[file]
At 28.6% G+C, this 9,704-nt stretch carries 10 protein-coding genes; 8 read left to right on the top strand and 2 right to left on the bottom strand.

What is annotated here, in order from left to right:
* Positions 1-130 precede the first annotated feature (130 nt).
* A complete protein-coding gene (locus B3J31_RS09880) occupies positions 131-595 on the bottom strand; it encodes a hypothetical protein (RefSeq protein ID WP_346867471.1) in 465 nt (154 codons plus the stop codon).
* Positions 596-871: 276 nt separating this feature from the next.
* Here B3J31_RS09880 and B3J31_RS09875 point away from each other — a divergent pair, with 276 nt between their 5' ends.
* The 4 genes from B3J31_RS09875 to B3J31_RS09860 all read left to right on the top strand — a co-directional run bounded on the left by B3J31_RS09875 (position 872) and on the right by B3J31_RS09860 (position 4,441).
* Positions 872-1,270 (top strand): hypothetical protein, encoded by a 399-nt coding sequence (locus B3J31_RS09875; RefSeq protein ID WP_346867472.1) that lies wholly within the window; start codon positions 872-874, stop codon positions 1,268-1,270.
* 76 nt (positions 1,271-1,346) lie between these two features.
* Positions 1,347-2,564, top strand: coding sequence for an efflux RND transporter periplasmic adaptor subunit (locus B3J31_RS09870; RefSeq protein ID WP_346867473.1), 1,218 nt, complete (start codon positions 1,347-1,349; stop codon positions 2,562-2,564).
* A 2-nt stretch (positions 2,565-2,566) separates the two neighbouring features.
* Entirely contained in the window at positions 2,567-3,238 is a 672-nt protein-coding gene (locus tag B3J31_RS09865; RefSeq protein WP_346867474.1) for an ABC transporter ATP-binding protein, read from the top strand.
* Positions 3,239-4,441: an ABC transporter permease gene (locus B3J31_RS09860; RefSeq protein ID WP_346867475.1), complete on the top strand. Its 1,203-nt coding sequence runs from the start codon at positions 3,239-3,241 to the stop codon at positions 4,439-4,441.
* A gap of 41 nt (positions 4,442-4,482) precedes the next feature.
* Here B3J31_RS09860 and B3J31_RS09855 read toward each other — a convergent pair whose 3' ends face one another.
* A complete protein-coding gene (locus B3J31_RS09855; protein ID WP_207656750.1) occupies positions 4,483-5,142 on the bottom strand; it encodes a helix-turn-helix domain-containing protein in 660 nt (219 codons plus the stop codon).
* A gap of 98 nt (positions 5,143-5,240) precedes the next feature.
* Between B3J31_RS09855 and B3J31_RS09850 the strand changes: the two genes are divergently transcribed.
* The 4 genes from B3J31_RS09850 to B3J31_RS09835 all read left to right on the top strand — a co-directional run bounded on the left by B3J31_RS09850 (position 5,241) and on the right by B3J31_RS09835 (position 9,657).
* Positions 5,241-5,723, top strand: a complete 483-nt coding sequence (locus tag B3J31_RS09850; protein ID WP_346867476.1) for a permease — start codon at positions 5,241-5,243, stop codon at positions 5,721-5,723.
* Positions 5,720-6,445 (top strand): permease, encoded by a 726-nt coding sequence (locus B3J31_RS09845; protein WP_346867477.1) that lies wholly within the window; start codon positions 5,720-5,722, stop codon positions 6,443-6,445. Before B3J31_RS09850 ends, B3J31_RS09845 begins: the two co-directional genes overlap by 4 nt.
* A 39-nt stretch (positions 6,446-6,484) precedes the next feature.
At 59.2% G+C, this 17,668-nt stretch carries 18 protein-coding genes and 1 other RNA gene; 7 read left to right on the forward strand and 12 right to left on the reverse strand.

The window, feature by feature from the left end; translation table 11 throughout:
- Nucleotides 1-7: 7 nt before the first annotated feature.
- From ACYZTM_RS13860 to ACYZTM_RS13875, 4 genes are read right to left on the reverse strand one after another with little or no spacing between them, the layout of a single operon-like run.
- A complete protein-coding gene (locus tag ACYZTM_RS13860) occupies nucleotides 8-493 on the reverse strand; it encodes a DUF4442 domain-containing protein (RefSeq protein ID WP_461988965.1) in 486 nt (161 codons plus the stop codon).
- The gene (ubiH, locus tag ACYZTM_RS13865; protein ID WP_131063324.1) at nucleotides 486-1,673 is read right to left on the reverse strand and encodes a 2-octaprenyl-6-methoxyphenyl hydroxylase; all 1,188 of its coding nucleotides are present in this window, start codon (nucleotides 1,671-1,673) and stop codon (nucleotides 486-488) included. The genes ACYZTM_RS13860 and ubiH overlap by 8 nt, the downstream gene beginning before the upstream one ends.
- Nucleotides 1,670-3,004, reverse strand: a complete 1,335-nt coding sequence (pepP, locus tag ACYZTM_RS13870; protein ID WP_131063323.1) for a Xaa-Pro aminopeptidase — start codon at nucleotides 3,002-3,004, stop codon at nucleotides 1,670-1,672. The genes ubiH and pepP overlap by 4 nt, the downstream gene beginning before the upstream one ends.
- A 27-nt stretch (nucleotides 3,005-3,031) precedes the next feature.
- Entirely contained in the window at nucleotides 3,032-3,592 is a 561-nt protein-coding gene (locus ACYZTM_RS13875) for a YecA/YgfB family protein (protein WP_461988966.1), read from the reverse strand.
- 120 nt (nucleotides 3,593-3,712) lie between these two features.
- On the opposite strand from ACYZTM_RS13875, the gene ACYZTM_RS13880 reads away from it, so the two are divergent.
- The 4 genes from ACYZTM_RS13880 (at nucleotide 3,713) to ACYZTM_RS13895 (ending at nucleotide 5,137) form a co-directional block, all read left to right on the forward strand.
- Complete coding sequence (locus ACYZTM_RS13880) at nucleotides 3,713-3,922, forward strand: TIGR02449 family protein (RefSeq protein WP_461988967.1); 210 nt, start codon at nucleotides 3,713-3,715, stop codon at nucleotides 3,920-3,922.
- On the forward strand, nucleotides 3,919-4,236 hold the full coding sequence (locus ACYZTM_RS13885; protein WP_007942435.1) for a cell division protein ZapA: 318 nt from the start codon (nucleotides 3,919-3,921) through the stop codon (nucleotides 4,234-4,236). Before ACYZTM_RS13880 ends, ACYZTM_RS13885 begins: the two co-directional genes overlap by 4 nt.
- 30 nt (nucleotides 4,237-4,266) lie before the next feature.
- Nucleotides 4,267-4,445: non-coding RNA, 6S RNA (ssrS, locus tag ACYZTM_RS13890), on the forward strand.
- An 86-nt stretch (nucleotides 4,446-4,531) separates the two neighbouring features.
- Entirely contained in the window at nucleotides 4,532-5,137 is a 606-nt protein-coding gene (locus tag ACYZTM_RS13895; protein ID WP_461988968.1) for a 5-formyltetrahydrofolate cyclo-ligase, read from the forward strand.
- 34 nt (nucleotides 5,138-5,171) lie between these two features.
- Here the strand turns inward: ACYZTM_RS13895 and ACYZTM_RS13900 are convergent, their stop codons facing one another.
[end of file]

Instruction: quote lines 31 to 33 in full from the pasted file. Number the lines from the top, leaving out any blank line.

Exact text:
- Entirely contained in the window at nucleotides 3,032-3,592 is a 561-nt protein-coding gene (locus ACYZTM_RS13875) for a YecA/YgfB family protein (protein WP_461988966.1), read from the reverse strand.
- 120 nt (nucleotides 3,593-3,712) lie between these two features.
- On the opposite strand from ACYZTM_RS13875, the gene ACYZTM_RS13880 reads away from it, so the two are divergent.